Tuesday, May 24, 2011

[KollelH blog] Bamidbar - The Redemption of the 273 B’chorim

In this week's parsha in perek 3 we learn of the appointment of the Levi'im (Levites) and their replacement of the B'chorim. In passuk 12 Hashem says that He has taken the Levi'im from among the b'nai yisroel, in place of every b'chor. Hashem then told Moshe to count the Levi'im and the b'chorim, in order to equally replace them. The Levi'im amounted to 22,000 and the b'chorim amounted to 22,273. This meant that there were 273 b'chorim that were unable to be replaced by a levi. Hashem then commanded that the 273 b'chorim be redeemed with money; 5 shkalim per person to be given to Aaron and his sons. (The Gimorah in B'choros 5a says that actually there were an additional 300 Levi'im amounting to 22,300, however they were b'chorim themselves and could therefore not redeem other b'chorim rather they redeemed themselves.)
The Meshech Chachma (Reb Meir Simcha) points out that the amount of b'chorim that exceeded the Levi'im is divisible by three, which is proportionate to the three kohanim the Torah designated to receive the redemption money. This allowed Aaron and his two sons, to redeem 91 b'chorim evenly.

The Gimorah in Baba Basra (143a) says when one says he will give something to a specific person and to a group of people (if we cannot clarify his intentions by asking him) we should assume he meant that the person that was singled out should receive half and the group should split the remaining half, and not that they all should divide it equally. The Gimorah learns this from the passuk by the lechem hapanim ( Vayikra 24: 9) that says Aaron and his sons are to eat from the bread, and we know that Aaron received half and his sons split the remaining half. Reb Meir Simcha assumes that we can learn from this Gimorah that whenever the Torah says something is to be given to Aaron and his sons, the intention is not for them to divide it into thirds, rather that Aaron is to receive half and his sons are to split the other half.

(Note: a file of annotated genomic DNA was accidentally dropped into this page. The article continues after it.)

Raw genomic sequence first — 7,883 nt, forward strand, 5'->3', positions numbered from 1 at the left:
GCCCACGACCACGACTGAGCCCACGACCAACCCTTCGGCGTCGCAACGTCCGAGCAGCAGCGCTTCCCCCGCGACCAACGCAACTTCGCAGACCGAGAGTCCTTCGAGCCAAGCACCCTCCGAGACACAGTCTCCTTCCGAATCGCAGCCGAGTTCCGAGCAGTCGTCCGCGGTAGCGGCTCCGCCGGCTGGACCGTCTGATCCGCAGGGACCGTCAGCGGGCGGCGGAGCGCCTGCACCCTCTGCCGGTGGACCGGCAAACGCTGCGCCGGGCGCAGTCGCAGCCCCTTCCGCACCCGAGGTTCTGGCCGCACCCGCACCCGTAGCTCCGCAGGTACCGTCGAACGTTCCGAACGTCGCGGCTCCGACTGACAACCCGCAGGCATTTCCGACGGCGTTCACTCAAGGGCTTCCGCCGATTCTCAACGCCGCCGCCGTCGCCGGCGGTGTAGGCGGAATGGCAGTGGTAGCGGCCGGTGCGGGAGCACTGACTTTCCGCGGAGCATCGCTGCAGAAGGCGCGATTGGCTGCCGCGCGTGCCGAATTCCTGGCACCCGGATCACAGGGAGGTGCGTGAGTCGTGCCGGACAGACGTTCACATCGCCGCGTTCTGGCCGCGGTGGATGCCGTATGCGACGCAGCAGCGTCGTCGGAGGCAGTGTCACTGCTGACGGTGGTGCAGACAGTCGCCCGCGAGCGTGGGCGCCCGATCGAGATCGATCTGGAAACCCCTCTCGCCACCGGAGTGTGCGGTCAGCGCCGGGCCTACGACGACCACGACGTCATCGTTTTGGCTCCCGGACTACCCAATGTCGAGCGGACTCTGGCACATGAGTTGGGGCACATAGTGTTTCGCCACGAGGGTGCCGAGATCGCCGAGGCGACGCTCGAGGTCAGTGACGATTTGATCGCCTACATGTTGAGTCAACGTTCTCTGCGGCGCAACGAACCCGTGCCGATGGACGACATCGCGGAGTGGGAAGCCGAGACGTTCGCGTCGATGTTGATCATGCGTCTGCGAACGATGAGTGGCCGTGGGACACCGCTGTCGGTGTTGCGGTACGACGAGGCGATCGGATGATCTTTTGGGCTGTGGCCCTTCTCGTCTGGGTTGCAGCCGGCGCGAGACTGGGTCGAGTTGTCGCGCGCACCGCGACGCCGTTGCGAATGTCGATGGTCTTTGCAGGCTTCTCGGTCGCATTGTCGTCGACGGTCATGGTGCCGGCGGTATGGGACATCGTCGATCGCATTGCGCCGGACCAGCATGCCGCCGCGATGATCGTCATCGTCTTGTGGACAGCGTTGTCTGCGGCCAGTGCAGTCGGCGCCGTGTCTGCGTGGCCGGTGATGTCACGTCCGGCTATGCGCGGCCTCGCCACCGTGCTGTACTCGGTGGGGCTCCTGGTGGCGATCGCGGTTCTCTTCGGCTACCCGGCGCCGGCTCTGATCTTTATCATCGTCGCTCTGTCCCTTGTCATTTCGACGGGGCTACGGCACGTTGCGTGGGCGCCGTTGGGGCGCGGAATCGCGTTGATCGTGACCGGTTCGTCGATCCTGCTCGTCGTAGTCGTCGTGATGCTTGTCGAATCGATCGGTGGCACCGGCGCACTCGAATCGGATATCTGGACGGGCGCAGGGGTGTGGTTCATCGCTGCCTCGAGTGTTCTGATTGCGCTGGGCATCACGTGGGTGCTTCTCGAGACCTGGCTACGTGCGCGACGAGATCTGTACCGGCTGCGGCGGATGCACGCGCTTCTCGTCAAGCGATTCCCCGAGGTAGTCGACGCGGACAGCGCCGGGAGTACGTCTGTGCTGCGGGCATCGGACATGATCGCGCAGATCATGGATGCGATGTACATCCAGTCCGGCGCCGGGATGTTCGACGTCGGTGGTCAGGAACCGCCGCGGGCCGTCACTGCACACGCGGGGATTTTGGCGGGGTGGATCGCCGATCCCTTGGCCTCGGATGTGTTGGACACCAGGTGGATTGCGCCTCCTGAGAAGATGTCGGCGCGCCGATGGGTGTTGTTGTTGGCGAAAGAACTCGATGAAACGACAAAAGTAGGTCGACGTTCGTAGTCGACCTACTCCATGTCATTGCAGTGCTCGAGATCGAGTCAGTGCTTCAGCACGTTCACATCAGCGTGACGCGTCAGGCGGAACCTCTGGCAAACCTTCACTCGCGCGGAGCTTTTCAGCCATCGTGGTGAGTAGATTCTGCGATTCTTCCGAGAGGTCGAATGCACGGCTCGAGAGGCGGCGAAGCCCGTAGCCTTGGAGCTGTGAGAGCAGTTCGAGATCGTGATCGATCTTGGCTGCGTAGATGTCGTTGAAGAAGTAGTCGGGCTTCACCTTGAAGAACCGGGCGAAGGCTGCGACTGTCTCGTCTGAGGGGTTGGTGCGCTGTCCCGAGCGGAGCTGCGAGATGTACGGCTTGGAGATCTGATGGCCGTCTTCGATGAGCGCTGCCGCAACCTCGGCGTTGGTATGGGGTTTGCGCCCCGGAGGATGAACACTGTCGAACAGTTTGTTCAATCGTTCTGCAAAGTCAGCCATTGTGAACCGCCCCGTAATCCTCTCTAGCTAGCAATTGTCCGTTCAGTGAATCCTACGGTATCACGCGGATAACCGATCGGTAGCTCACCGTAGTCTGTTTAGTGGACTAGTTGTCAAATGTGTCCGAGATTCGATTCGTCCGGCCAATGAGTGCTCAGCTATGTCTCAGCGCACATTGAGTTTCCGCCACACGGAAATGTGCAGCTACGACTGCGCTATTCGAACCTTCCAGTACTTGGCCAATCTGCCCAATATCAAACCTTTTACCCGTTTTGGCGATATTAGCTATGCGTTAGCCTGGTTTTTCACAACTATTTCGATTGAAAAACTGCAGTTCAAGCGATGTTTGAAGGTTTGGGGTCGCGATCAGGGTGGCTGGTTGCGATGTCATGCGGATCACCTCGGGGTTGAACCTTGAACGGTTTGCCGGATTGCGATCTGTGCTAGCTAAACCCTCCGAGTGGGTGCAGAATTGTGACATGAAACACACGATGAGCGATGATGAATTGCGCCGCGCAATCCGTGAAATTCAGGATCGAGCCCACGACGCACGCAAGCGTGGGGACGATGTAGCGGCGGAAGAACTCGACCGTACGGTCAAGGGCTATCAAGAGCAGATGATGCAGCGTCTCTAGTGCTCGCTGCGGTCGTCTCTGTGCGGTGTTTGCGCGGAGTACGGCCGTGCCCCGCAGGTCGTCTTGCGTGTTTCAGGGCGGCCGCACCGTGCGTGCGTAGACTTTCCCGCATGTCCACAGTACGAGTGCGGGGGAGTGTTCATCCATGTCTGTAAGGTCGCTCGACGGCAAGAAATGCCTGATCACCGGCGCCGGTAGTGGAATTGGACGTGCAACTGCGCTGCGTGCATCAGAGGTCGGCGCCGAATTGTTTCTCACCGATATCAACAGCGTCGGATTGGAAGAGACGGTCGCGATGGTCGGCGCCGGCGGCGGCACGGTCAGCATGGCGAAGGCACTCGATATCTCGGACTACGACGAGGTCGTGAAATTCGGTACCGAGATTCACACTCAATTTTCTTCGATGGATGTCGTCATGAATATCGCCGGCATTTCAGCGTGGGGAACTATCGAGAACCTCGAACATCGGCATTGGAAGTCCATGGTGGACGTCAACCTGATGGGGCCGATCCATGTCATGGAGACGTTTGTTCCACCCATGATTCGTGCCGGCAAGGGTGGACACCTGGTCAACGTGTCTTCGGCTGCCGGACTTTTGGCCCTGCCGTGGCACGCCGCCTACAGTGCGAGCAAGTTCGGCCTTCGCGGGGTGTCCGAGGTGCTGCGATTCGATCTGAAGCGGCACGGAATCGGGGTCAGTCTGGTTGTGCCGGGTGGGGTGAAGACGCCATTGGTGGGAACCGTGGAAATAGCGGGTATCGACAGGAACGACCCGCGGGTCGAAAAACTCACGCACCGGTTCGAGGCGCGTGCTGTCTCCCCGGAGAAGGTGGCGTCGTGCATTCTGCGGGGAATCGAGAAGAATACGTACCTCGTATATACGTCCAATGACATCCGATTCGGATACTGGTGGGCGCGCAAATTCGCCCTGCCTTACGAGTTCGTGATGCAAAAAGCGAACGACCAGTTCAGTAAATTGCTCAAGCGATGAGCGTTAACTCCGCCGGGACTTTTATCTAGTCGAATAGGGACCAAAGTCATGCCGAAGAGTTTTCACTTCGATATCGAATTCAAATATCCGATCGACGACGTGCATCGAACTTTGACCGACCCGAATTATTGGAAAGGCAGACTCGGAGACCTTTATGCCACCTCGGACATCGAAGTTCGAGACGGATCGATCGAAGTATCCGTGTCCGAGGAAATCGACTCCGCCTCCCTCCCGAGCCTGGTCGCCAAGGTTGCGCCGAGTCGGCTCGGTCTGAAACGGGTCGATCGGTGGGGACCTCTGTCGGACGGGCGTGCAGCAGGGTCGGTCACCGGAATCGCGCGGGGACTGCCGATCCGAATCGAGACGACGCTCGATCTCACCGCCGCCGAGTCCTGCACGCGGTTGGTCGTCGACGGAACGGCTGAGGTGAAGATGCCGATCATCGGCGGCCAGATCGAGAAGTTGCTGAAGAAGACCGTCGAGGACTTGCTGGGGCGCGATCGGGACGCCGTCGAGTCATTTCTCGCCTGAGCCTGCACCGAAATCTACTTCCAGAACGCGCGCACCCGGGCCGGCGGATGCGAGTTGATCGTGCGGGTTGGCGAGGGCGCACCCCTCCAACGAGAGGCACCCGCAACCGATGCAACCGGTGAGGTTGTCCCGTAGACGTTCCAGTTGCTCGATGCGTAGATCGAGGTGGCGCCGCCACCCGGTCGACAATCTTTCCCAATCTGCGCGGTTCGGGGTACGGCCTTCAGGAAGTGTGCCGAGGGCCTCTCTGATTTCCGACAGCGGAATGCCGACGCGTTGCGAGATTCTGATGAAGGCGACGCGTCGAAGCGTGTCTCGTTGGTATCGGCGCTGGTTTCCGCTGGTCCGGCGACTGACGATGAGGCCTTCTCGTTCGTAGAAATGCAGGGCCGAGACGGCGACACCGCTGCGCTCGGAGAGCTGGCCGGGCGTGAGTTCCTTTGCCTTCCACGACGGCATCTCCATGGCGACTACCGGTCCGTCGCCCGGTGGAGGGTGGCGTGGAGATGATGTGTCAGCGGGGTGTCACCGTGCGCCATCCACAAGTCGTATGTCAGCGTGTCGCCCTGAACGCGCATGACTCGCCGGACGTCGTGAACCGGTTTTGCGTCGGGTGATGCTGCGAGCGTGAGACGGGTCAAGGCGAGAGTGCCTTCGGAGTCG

If we are to apply the Gimorah in Baba Basra to our parsha it would mean that the 273 b'chorim that exceeded the Levi'im would be divided into two, half to be redeemed by Aaron and the other half by his sons. Additionally the Medrash Rabba (4:10) on this parsha explains that half of the b'chorim were redeemed by Aaron and half were redeemed by his sons. Needless to say, 273 is not evenly divisible by two. Reb Meir Simcha therefore assumes that the last b'chor gave half of his redemption money (2.5 shekel) to Aaron hakohen and the other half to his sons.